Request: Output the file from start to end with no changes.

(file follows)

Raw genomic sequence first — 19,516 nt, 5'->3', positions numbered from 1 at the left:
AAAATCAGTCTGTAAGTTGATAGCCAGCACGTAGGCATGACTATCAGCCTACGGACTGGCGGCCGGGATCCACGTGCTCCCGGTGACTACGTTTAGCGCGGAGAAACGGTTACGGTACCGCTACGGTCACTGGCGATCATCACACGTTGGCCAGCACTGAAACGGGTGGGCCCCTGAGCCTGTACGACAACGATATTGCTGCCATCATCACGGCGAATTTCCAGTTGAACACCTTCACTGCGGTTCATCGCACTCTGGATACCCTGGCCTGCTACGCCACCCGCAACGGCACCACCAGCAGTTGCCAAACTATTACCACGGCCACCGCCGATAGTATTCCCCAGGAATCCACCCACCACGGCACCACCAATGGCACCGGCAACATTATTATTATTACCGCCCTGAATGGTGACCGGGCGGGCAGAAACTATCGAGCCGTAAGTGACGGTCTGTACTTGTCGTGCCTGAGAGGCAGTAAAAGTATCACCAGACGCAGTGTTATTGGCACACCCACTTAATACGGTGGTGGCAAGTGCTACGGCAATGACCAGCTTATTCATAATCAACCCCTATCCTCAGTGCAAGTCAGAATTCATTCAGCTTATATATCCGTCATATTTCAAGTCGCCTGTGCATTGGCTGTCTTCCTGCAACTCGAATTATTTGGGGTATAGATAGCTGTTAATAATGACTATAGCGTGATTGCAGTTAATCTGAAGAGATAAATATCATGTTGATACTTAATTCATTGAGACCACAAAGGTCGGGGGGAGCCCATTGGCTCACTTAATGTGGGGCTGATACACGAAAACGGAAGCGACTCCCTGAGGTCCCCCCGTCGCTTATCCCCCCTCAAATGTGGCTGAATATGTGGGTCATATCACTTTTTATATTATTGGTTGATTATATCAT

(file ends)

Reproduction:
Raw genomic sequence first — 19,516 nt, 5'->3', positions numbered from 1 at the left:
AAAATCAGTCTGTAAGTTGATAGCCAGCACGTAGGCATGACTATCAGCCTACGGACTGGCGGCCGGGATCCACGTGCTCCCGGTGACTACGTTTAGCGCGGAGAAACGGTTACGGTACCGCTACGGTCACTGGCGATCATCACACGTTGGCCAGCACTGAAACGGGTGGGCCCCTGAGCCTGTACGACAACGATATTGCTGCCATCATCACGGCGAATTTCCAGTTGAACACCTTCACTGCGGTTCATCGCACTCTGGATACCCTGGCCTGCTACGCCACCCGCAACGGCACCACCAGCAGTTGCCAAACTATTACCACGGCCACCGCCGATAGTATTCCCCAGGAATCCACCCACCACGGCACCACCAATGGCACCGGCAACATTATTATTATTACCGCCCTGAATGGTGACCGGGCGGGCAGAAACTATCGAGCCGTAAGTGACGGTCTGTACTTGTCGTGCCTGAGAGGCAGTAAAAGTATCACCAGACGCAGTGTTATTGGCACACCCACTTAATACGGTGGTGGCAAGTGCTACGGCAATGACCAGCTTATTCATAATCAACCCCTATCCTCAGTGCAAGTCAGAATTCATTCAGCTTATATATCCGTCATATTTCAAGTCGCCTGTGCATTGGCTGTCTTCCTGCAACTCGAATTATTTGGGGTATAGATAGCTGTTAATAATGACTATAGCGTGATTGCAGTTAATCTGAAGAGATAAATATCATGTTGATACTTAATTCATTGAGACCACAAAGGTCGGGGGGAGCCCATTGGCTCACTTAATGTGGGGCTGATACACGAAAACGGAAGCGACTCCCTGAGGTCCCCCCGTCGCTTATCCCCCCTCAAATGTGGCTGAATATGTGGGTCATATCACTTTTTATATTATTGGTTGATTATATCAT